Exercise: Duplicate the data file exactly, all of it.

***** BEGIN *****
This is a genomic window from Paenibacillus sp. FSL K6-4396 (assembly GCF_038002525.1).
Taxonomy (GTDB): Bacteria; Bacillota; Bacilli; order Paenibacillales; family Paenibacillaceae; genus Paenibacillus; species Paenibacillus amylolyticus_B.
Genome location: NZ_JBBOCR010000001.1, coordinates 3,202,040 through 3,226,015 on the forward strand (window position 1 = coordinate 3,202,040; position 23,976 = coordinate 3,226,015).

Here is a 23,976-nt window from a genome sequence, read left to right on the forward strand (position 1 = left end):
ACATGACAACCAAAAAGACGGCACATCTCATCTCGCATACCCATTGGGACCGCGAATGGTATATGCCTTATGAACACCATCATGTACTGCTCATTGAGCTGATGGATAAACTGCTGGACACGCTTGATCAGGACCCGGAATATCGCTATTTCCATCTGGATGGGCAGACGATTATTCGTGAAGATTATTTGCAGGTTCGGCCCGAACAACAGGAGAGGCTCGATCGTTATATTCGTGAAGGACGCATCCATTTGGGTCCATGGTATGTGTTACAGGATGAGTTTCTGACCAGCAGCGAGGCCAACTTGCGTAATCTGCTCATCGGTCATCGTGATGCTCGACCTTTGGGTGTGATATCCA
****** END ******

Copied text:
This is a genomic window from Paenibacillus sp. FSL K6-4396 (assembly GCF_038002525.1).
Taxonomy (GTDB): Bacteria; Bacillota; Bacilli; order Paenibacillales; family Paenibacillaceae; genus Paenibacillus; species Paenibacillus amylolyticus_B.
Genome location: NZ_JBBOCR010000001.1, coordinates 3,202,040 through 3,226,015 on the forward strand (window position 1 = coordinate 3,202,040; position 23,976 = coordinate 3,226,015).

Here is a 23,976-nt window from a genome sequence, read left to right on the forward strand (position 1 = left end):
ACATGACAACCAAAAAGACGGCACATCTCATCTCGCATACCCATTGGGACCGCGAATGGTATATGCCTTATGAACACCATCATGTACTGCTCATTGAGCTGATGGATAAACTGCTGGACACGCTTGATCAGGACCCGGAATATCGCTATTTCCATCTGGATGGGCAGACGATTATTCGTGAAGATTATTTGCAGGTTCGGCCCGAACAACAGGAGAGGCTCGATCGTTATATTCGTGAAGGACGCATCCATTTGGGTCCATGGTATGTGTTACAGGATGAGTTTCTGACCAGCAGCGAGGCCAACTTGCGTAATCTGCTCATCGGTCATCGTGATGCTCGACCTTTGGGTGTGATATCCA